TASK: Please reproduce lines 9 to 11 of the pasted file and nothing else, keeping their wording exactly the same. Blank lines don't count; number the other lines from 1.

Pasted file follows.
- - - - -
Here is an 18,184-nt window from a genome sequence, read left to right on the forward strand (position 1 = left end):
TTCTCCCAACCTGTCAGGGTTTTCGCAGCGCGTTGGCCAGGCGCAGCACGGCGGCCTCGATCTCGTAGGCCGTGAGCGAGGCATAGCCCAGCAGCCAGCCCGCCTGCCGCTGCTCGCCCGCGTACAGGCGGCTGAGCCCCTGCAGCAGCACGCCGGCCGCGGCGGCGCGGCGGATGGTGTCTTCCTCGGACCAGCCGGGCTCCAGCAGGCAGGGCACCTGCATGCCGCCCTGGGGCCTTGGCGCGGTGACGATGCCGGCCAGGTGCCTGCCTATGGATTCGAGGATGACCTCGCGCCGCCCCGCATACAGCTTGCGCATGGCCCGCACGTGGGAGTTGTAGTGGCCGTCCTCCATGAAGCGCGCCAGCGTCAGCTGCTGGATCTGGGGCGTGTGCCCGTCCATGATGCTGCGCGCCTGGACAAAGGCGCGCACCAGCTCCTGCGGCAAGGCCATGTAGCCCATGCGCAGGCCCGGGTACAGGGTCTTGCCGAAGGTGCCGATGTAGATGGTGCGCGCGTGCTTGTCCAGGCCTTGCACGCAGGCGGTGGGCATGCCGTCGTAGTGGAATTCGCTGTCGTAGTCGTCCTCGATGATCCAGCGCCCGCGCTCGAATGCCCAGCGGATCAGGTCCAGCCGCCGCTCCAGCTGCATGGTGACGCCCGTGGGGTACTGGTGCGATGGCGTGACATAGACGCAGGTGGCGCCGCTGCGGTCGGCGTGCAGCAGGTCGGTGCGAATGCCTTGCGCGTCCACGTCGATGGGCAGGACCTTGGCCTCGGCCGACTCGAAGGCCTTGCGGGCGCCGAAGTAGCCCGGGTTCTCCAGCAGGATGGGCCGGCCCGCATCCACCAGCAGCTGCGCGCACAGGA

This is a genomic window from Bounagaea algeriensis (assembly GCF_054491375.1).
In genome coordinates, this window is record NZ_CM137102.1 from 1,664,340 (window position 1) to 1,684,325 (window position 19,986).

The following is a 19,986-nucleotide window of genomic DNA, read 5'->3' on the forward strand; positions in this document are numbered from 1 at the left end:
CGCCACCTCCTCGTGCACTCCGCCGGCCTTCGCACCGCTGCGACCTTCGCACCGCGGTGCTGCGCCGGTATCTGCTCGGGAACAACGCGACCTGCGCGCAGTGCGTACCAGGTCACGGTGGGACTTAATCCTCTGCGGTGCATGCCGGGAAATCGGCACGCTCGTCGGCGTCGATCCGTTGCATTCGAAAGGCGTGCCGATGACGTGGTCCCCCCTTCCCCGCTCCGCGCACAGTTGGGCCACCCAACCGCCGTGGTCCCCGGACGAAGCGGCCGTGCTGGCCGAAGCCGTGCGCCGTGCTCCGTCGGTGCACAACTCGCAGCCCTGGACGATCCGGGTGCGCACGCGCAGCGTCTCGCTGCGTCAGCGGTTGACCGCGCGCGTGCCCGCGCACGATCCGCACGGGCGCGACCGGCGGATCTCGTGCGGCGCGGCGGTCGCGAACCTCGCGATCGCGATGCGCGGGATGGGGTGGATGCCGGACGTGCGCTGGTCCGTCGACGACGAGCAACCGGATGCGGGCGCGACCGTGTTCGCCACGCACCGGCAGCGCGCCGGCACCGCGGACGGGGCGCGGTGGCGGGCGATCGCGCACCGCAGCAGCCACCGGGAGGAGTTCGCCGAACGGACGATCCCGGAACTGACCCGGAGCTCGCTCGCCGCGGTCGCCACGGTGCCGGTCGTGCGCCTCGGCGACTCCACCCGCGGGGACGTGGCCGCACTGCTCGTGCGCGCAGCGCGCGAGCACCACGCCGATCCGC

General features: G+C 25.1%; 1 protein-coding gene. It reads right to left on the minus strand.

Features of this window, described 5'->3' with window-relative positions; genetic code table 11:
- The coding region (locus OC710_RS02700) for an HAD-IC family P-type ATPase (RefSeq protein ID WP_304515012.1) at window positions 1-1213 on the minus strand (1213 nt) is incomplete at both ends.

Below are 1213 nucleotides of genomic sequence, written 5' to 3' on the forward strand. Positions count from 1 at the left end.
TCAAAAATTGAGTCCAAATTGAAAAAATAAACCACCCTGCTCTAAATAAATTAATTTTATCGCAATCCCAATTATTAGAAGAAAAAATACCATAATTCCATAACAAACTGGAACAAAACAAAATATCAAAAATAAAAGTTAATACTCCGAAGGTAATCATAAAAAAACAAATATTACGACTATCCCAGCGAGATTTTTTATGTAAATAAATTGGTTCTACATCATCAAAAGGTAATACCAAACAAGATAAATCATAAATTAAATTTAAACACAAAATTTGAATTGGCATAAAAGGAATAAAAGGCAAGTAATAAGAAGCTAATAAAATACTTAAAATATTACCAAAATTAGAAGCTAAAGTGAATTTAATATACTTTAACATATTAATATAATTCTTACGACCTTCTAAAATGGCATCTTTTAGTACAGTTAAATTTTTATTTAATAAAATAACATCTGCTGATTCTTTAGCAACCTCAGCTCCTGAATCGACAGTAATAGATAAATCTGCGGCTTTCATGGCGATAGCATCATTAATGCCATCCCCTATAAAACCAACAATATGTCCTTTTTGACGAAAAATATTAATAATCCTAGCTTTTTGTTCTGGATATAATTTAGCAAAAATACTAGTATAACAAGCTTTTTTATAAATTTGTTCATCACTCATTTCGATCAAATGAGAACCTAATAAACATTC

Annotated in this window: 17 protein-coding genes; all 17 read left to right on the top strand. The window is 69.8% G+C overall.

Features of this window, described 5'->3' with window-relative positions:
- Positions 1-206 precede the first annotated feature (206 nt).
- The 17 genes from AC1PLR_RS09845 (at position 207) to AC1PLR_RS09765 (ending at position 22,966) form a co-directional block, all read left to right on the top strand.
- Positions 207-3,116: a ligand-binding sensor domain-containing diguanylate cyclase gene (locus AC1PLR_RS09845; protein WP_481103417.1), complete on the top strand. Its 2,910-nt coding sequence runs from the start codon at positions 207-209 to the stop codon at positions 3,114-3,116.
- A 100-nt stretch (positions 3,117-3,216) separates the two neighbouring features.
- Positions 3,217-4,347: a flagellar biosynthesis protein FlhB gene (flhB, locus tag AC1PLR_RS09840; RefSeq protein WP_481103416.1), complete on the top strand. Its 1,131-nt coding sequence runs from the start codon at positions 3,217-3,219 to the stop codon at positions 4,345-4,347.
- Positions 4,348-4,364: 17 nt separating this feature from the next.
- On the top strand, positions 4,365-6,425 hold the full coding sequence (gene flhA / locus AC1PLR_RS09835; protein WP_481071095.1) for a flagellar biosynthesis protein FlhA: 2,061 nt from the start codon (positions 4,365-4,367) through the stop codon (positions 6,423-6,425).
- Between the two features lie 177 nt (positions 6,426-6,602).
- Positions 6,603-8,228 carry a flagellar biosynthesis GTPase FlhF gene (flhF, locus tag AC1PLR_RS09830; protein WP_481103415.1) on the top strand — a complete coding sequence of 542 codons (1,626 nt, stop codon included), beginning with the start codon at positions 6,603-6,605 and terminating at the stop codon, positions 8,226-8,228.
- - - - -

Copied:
- The coding region (locus OC710_RS02700) for an HAD-IC family P-type ATPase (RefSeq protein ID WP_304515012.1) at window positions 1-1213 on the minus strand (1213 nt) is incomplete at both ends.

Below are 1213 nucleotides of genomic sequence, written 5' to 3' on the forward strand. Positions count from 1 at the left end.
TCAAAAATTGAGTCCAAATTGAAAAAATAAACCACCCTGCTCTAAATAAATTAATTTTATCGCAATCCCAATTATTAGAAGAAAAAATACCATAATTCCATAACAAACTGGAACAAAACAAAATATCAAAAATAAAAGTTAATACTCCGAAGGTAATCATAAAAAAACAAATATTACGACTATCCCAGCGAGATTTTTTATGTAAATAAATTGGTTCTACATCATCAAAAGGTAATACCAAACAAGATAAATCATAAATTAAATTTAAACACAAAATTTGAATTGGCATAAAAGGAATAAAAGGCAAGTAATAAGAAGCTAATAAAATACTTAAAATATTACCAAAATTAGAAGCTAAAGTGAATTTAATATACTTTAACATATTAATATAATTCTTACGACCTTCTAAAATGGCATCTTTTAGTACAGTTAAATTTTTATTTAATAAAATAACATCTGCTGATTCTTTAGCAACCTCAGCTCCTGAATCGACAGTAATAGATAAATCTGCGGCTTTCATGGCGATAGCATCATTAATGCCATCCCCTATAAAACCAACAATATGTCCTTTTTGACGAAAAATATTAATAATCCTAGCTTTTTGTTCTGGATATAATTTAGCAAAAATACTAGTATAACAAGCTTTTTTATAAATTTGTTCATCACTCATTTCGATCAAATGAGAACCTAATAAACATTC